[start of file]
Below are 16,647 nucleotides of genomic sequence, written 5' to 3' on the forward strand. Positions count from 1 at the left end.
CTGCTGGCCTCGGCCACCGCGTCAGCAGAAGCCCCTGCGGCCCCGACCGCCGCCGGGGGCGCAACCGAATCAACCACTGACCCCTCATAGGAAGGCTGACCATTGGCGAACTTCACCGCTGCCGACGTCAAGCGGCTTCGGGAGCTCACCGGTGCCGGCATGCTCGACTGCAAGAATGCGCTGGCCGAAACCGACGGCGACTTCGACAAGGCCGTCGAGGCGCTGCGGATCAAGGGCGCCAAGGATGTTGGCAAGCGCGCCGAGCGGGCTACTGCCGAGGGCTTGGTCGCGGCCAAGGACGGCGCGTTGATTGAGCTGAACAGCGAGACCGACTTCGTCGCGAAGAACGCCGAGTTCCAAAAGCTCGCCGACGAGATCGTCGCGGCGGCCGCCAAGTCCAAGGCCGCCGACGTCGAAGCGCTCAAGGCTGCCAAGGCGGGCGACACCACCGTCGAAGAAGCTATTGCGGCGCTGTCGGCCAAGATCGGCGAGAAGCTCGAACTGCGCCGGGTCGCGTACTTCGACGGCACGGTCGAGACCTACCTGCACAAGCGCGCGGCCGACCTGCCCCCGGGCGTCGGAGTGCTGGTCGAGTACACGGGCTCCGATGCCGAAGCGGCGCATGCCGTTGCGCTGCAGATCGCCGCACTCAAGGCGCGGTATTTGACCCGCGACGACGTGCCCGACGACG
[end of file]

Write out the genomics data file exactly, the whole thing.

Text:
Below are 16,647 nucleotides of genomic sequence, written 5' to 3' on the forward strand. Positions count from 1 at the left end.
CTGCTGGCCTCGGCCACCGCGTCAGCAGAAGCCCCTGCGGCCCCGACCGCCGCCGGGGGCGCAACCGAATCAACCACTGACCCCTCATAGGAAGGCTGACCATTGGCGAACTTCACCGCTGCCGACGTCAAGCGGCTTCGGGAGCTCACCGGTGCCGGCATGCTCGACTGCAAGAATGCGCTGGCCGAAACCGACGGCGACTTCGACAAGGCCGTCGAGGCGCTGCGGATCAAGGGCGCCAAGGATGTTGGCAAGCGCGCCGAGCGGGCTACTGCCGAGGGCTTGGTCGCGGCCAAGGACGGCGCGTTGATTGAGCTGAACAGCGAGACCGACTTCGTCGCGAAGAACGCCGAGTTCCAAAAGCTCGCCGACGAGATCGTCGCGGCGGCCGCCAAGTCCAAGGCCGCCGACGTCGAAGCGCTCAAGGCTGCCAAGGCGGGCGACACCACCGTCGAAGAAGCTATTGCGGCGCTGTCGGCCAAGATCGGCGAGAAGCTCGAACTGCGCCGGGTCGCGTACTTCGACGGCACGGTCGAGACCTACCTGCACAAGCGCGCGGCCGACCTGCCCCCGGGCGTCGGAGTGCTGGTCGAGTACACGGGCTCCGATGCCGAAGCGGCGCATGCCGTTGCGCTGCAGATCGCCGCACTCAAGGCGCGGTATTTGACCCGCGACGACGTGCCCGACGACG